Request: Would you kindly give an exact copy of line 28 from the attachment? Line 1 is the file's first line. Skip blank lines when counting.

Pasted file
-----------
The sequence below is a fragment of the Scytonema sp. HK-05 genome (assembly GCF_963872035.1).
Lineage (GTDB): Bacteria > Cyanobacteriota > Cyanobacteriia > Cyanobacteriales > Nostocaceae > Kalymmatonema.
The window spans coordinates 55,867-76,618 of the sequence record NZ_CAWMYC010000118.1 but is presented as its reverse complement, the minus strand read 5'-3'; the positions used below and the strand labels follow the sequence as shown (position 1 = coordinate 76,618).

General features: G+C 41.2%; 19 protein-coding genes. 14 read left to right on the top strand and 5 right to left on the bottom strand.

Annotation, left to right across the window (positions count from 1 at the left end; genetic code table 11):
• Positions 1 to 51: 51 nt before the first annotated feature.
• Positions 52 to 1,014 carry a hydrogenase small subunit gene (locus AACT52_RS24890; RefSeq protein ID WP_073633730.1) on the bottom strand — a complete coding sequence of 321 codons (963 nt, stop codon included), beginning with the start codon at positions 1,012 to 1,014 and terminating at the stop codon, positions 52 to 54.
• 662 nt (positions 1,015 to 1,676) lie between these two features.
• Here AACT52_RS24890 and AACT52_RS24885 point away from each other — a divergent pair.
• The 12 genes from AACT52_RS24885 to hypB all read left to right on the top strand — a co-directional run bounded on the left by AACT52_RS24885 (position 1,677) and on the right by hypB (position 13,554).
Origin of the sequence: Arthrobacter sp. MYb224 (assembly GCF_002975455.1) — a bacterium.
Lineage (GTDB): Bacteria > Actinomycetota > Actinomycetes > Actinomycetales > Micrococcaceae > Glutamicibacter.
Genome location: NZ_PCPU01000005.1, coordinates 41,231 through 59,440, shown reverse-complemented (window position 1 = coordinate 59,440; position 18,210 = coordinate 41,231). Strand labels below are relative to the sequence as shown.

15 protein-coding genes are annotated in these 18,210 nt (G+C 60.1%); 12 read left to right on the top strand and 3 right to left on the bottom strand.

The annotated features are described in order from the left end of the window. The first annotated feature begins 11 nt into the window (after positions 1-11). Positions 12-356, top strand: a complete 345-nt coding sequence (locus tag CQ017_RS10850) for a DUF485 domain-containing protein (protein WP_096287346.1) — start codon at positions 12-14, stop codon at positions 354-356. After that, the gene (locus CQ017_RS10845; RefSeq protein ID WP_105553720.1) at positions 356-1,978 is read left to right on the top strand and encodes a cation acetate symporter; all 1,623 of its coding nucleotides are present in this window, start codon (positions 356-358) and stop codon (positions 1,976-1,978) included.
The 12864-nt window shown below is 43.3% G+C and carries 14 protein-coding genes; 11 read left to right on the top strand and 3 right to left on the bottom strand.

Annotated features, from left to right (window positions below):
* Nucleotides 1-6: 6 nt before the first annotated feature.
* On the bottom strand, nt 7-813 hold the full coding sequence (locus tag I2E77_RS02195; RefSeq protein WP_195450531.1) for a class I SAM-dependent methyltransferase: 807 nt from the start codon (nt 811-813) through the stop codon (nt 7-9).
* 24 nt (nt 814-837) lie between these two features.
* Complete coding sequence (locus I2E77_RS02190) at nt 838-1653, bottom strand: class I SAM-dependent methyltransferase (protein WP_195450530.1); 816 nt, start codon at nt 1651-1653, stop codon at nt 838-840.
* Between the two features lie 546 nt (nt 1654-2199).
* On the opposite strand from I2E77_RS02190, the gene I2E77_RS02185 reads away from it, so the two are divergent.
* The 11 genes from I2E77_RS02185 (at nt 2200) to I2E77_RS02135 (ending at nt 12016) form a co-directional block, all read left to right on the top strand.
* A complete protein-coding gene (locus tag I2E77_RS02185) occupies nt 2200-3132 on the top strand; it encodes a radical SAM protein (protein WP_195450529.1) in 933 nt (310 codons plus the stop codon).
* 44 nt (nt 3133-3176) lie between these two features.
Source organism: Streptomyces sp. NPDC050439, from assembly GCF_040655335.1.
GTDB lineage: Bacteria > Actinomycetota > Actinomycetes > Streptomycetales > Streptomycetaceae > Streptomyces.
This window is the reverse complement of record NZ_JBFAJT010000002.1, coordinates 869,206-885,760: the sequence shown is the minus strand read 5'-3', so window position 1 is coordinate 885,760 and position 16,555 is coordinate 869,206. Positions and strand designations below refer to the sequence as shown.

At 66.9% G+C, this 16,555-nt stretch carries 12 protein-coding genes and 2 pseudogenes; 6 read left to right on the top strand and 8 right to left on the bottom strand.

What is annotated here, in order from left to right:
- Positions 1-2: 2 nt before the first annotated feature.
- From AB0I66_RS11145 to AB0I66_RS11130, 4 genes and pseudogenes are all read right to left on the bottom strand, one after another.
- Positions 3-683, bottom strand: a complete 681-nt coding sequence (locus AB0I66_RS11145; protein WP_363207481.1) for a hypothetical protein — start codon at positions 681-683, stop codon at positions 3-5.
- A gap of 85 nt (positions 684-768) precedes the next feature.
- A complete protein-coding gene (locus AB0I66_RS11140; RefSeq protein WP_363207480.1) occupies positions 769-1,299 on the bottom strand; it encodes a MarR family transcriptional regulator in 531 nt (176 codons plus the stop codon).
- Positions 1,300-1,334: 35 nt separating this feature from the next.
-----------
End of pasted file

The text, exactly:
GTDB lineage: Bacteria > Actinomycetota > Actinomycetes > Streptomycetales > Streptomycetaceae > Streptomyces.